Posted on October 24, 2015

Oil markets have been over-supplied since the beginning of 2014. As supply growth outpaced that of demand, markets have become imbalanced, leading to a large build-up of inventories and a sharp fall in prices. But oil markets, like other markets, have a tendency to adjust, and to clear excess supply. The adjustment was expected to take the form of supply cuts among high-cost producers (mainly in the US) as well as a pickup in demand as low prices encourage higher consumption. The latest data suggest that the adjustment process is already underway, although the market is not expected to clear until the second half of 2016.

US oil production has so far been resilient to the decline in oil prices, but less resilient than previously thought. In August, the US Energy Information Administration (EIA) changed its methodology for estimating US crude production. The new methodology is based on surveying producers directly rather than relying on incomplete state-level data. The new estimates show that the US is pumping less oil than previously reported. For example, in the month of June, the difference is around 149k barrels per day (b/d). Both the old and new methodology show US oil production peaking in April this year, but the speed of subsequent decline is higher under the new methodology.

The fall in rig count, which has resumed again after stalling mid-year, also confirms that US shale oil production might already be past its peak. We have previously argued that there is no link between rig count and oil production because producers tend to first shut down wells in the least productive regions (see our previous commentary, Are oil prices poised for a rebound?). However, the EIA data now show accelerating output declines at the seven most productive regions. Furthermore, due to the large cuts in capital expenditure, any rebound in drilling activity is unlikely to happen in the short term. Consequently, the International Energy Agency (IEA) forecasts that the US production of light tight oil will fall by 0.4m b/d from 2015 to 2016.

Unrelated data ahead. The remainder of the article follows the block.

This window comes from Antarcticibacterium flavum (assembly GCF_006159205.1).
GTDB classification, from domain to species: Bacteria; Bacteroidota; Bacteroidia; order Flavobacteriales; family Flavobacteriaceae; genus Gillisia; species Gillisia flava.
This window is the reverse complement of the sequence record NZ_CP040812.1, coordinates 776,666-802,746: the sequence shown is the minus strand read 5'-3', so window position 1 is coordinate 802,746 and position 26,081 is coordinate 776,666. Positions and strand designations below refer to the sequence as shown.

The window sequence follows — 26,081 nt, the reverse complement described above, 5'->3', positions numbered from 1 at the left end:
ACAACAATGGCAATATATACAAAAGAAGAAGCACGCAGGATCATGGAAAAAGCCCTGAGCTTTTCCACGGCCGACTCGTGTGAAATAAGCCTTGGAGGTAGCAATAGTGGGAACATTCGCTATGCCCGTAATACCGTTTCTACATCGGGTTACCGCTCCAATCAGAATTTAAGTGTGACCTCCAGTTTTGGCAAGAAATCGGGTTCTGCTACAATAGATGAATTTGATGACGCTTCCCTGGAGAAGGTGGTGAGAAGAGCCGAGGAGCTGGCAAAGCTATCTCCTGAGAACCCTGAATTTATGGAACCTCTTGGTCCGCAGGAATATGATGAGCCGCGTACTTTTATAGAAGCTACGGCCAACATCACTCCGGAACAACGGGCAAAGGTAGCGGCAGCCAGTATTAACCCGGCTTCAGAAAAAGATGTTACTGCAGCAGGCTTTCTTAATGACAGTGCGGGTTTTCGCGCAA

On the demand side, the IEA expects additional demand to rise to a five-year high ­in 2015, reaching 1.7m b/d. This is remarkable given that global economic growth is forecast to hit a six-year low this year, according to the International Monetary Fund (see our previous commentary, EMs are the third wave of the global financial crisis). The pick-up in demand is due to lower oil prices, which are encouraging higher consumption, particularly among US motorists. Demand was also boosted by a cold European winter in the first quarter of this year and China’s continued purchases of crude oil despite its economic slowdown and financial market turmoil, partly to fill up its strategic reserves.

What does this mean for the demand/ supply balance? Despite the strong demand growth, markets are still expected to be oversupplied by 1.5m b/d in 2015, reflecting additional production from both OPEC and non-OPEC countries. Continued demand growth in 2016 (1.2m b/d according to the latest IEA’s forecasts) and production cuts in non-OPEC countries (0.4m b/d, mostly from US shale oil) should tip the market back into balance in the second half of 2016 (see chart). However, potential increased OPEC production due to the lifting of economic sanctions on Iran could delay the re-balancing until 2017.

Overall, we continue to forecast that oil prices will stabilise around an average of USD55.0 in both 2015-16 before picking up to USD60.2 per barrel in 2017 as the supply glut gets gradually eliminated. The adjustment in the market is working as expected, but the process is slow and protracted.